I don’t really enjoy repeating the same basic discussion over and over again, so I thought I’d just do it once in a blog: I’m breaking my access to my own Twitter account. Yes, I’m OK, and no, this is not a sudden decision on my end- it’s something I’ve been low-key fantasizing about for a few months, but hadn’t quite crossed the rubicon on yet. Over the past week, though, I’ve been using Twitter in essentially a write-only mode where I could send my own messages out, but without reading everyone else’s. Frankly, it was great! Nobody could dump intrusive thoughts into my head, I had a greater degree of focus, and I got more done in my personal interests.
But it’s difficult to sustain that kind of usage pattern without just logging in and using it as normal. At least for me it is- but that might be because of the unusual journey I’ve had on that platform. I started off using it to follow Detroit City FC news and getting involved with the community. After that, I soon added in following interesting personalities in InfoSec, getting news, and finding great material that advanced my understanding of that world.
For awhile everything was pretty enjoyable for me. I learned how to tightly filter my feed to only what I really wanted. I was able to use the platform to help build up several communities I was in, meet more people in the process at a time when I was at a real risk of becoming socially isolated, and learn a ton. This eventually escalated to getting behind-the-scenes looks at information that was decidedly not meant to be public, to finding the weak points of plenty of organizations that deserved to have them probed, and putting out plenty of material that I’m still proud of. I regularly played with the medium itself to try and experiment with what unusual things you could say on it.
I think those days are past, though. Shenanigans were the peak of what I got out of the site- but as much as I always said that they couldn’t possibly escalate to be any more ridiculous than the latest episode, I believe that this time there really is no further escalation that doesn’t wind up with higher and higher risks of negative consequences. But the pattern continued enough that I can feel my brain perceiving the site differently. The cultural issues were interesting for awhile, but in the end- well, most of them were lies, weren’t they? Differences of minutiae, nothing more, and even then only for a season. Eat at Arby’s.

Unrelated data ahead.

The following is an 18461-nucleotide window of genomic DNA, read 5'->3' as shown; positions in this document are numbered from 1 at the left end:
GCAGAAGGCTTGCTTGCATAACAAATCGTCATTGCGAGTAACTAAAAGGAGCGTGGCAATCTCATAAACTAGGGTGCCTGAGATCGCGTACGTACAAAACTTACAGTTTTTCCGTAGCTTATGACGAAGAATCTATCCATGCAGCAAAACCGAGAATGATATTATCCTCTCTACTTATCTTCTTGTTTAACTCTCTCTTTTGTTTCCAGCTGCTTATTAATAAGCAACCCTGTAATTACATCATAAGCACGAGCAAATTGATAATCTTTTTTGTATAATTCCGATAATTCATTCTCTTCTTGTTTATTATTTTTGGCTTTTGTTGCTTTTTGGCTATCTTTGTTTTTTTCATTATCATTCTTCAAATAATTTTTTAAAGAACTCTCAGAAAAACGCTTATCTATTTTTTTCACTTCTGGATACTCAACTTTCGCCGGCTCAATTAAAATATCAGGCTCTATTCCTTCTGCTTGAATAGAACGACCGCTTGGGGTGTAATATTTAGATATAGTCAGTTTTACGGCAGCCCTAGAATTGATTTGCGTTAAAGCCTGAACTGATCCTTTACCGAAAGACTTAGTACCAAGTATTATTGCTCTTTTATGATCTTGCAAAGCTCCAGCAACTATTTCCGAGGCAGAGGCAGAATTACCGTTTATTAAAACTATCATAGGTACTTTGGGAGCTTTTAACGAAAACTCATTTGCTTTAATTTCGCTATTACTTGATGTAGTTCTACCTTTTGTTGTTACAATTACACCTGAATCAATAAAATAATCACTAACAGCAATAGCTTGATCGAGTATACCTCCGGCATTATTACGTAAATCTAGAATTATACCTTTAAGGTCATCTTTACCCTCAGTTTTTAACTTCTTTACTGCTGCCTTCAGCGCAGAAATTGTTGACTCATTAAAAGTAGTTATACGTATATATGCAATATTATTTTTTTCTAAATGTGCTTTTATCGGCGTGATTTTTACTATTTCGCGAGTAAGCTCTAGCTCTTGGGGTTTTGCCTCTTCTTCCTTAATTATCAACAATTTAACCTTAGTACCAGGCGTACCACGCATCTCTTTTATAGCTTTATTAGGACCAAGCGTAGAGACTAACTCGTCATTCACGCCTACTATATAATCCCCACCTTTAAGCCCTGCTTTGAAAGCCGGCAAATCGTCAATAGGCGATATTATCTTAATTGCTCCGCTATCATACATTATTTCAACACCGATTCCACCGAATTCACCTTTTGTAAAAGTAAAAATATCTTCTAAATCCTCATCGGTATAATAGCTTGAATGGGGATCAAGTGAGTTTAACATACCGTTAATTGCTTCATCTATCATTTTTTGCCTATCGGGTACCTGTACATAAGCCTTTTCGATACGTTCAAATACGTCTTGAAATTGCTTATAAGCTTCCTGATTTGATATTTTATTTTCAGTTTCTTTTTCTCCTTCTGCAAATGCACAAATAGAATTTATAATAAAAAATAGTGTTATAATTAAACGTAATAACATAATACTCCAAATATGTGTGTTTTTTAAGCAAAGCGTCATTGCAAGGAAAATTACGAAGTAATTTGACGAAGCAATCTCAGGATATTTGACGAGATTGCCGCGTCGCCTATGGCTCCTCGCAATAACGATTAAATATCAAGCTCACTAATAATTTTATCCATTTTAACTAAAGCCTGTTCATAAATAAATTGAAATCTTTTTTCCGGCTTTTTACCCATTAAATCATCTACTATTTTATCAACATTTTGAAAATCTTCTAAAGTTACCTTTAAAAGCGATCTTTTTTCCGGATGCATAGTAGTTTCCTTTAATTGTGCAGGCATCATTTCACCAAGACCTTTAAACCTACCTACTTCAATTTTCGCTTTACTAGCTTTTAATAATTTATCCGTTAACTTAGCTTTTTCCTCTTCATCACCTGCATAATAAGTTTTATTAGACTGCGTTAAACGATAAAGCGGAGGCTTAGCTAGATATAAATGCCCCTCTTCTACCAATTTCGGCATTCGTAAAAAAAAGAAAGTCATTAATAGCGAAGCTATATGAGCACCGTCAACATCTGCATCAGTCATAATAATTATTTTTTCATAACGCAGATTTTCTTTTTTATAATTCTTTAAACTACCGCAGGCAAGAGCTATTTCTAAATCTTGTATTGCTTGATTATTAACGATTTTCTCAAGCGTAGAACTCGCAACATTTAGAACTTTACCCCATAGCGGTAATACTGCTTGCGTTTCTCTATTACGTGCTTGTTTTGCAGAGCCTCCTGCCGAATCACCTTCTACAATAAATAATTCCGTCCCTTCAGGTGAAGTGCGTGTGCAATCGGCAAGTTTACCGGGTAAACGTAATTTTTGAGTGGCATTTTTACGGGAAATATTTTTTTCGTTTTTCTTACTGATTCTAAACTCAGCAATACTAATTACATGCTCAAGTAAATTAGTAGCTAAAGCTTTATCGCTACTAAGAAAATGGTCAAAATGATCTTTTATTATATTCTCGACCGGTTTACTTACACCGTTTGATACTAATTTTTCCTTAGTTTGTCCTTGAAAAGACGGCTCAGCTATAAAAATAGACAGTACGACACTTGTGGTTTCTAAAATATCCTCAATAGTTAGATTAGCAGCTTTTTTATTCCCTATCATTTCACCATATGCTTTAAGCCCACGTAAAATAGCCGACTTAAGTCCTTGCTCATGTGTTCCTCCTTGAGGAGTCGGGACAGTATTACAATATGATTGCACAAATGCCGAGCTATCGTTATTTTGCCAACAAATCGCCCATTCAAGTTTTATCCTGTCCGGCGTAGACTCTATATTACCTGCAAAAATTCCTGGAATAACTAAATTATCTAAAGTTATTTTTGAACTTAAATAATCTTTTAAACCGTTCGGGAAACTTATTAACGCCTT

So now that the unique parts of my own Twitter experience are over, all that’s left is the more typical experience of the site. Intrusive thoughts about so many issues that there’s no energy left to fight any of them substantially. Communication patterns that are poorly matched to how our brains and social structures evolved. All mixed in with just enough dopamine to keep you using.
No thanks. I’ve got other things to do with my life. But I wanted to end my time here on brand, so when I had this come to mind on March 31st, I knew I had to quit on April 1st. Just to make you roll your eyes at first, sigh at the stupid tone-deaf April Fool’s Day joke, and then lift your eyebrow when there really was no follow-up on April 2nd. After this post goes live, I’m going to remove my Two-Factor Authentication token from my storage and log out. I have no idea how to recover after this, and it’s enough work that I won’t bother.
Unfortunately, I know from quitting Facebook twice that as much as it’s worth it to quit a social media platform, there’s a risk to my real life social life with this. It’s just that little bit easier for you to reach me if you can just send me a Twitter DM inviting me out to that party or checking in on how I’m doing. I’d really prefer not to lose touch with people over this! But there’s hundreds of you and I couldn’t very well go down the list and bug each and every person before doing this, or I wouldn’t actually log out and move on.
So please, send an email to sam.L.email@example.com. Swap phone numbers. Text me, call me, email me- if we’re friends, let’s keep in touch somehow. The birdsite is bad, but the people on it are good.